Behind Enemy Lines: Part II

Our experts, John Crist of Bear Report and Barry McBride of The OBR, go Behind Enemy Lines for a full breakdown of Thursday's preseason matchup between the Browns and Bears at Soldier Field in Chicago. Let's finish off this two-part series with five questions from Barry to John.

Barry McBride: Jay Cutler's reputation around the league took a tumble in the eyes of many as he made his way out of Denver. While undeniably talented, Cutler looks, at least to us out-of-towners, like he might have some maturity issues that could make him a questionable team leader. Have you seen evidence that this reputation is undeserved, or that Cutler has learned from his experiences in the last year?

John Crist: There's no question that Cutler is a president-of-his-own-fan-club kind of guy, which won't endear him to fans or media any time soon, but he seems to have the respect of the players in the locker room – and they're the ones that truly matter. While Kyle Orton gave everything he had on the field of battle and was universally respected by his peers, although some of them were sad to see him go, the Bears were ecstatic when Cutler was brought to town. I've heard rumors about him refusing to so much as make eye contact with staffers when he passes them in the hallway, but the Windy City won't care if he wins ballgames.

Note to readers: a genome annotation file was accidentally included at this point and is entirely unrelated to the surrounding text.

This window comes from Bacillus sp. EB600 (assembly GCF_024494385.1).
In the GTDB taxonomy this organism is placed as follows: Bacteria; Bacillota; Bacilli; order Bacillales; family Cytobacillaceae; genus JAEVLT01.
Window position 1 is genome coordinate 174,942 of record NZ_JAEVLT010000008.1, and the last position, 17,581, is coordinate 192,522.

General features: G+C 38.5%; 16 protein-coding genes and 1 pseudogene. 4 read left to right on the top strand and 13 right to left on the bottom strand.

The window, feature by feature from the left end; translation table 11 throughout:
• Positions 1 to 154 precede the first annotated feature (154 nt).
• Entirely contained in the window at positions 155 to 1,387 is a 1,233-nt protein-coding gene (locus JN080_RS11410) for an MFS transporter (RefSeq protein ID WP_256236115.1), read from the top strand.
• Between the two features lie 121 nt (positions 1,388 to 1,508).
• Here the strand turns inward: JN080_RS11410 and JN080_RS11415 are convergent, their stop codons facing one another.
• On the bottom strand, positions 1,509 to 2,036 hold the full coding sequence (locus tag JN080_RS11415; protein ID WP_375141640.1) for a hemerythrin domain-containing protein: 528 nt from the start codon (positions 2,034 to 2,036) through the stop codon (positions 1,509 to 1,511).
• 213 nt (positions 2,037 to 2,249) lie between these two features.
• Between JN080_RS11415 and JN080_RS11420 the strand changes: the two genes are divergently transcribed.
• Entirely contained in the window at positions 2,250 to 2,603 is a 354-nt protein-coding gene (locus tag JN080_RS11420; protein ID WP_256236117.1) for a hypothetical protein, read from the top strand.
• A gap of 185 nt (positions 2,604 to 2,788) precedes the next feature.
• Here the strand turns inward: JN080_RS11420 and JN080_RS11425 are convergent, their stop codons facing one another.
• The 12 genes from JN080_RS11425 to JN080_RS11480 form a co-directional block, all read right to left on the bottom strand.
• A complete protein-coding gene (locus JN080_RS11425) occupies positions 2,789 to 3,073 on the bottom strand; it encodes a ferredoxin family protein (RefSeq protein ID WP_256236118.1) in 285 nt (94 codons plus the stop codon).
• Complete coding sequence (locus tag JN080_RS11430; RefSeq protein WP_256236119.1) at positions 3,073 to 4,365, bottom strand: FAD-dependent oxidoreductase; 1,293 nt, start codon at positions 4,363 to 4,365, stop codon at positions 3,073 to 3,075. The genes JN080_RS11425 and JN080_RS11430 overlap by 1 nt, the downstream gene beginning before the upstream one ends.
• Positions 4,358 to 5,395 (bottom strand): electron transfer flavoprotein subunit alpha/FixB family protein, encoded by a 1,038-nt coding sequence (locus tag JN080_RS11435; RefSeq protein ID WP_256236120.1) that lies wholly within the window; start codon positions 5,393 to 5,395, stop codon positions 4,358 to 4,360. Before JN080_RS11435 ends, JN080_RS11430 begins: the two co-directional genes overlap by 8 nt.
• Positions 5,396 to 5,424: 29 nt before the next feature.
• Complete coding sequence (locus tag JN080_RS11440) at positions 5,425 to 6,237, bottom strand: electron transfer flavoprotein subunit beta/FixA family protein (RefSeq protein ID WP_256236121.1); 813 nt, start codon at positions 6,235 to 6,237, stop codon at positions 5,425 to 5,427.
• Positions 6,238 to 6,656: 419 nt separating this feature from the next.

There's nothing wrong with brash confidence when you're lining up at the quarterback position, and even though Cutler takes that attribute to the extreme, being nice guys didn't do much for the Jonathan Quinns and Craig Krenzels of the world.

BM: For years, Browns fans pined over LT Orlando Pace, who they watched play football for Ohio State, and whom they dreamed might come home to play offensive tackle in Cleveland. While that never happened, Pace did finally leave St. Louis for Chicago during the offseason. What's your read on what Pace has left? Can he still excel at the NFL level?

OT Orlando Pace
Getty Images: Doug Pensinger

JC: Pace ultimately came to Chicago because he liked Lovie Smith and the Bears said he could continue to play left tackle, which was interesting since they selected their left tackle of the future, Chris Williams, in the first round of the 2008 NFL Draft. A mountain of a man up close, Pace performed rather admirably throughout training camp and claims to be healthier than he's been in years – he also believes the injuries he suffered in recent seasons have been flukish. Elvis Dumervil, Denver's shorter-and-quicker pass rusher, got the best of him on a few occasions last Sunday, but Pace knows what he's doing and plans to flip the switch once the results start to matter.

Fortunately for the Bears, they only need Pace to be better than last year's starter, current Brown John St. Clair, in order to protect Cutler's blind side better than Orton's was a year ago.

BM: While Cutler sliced and diced the Browns last year to great effect, he had a number of impressive targets to work with in Mike Shanahan's offense. The Bears don't seem to have the same type of receivers that complemented Cutler in Denver. Who is likely to be Cutler's favorite targets?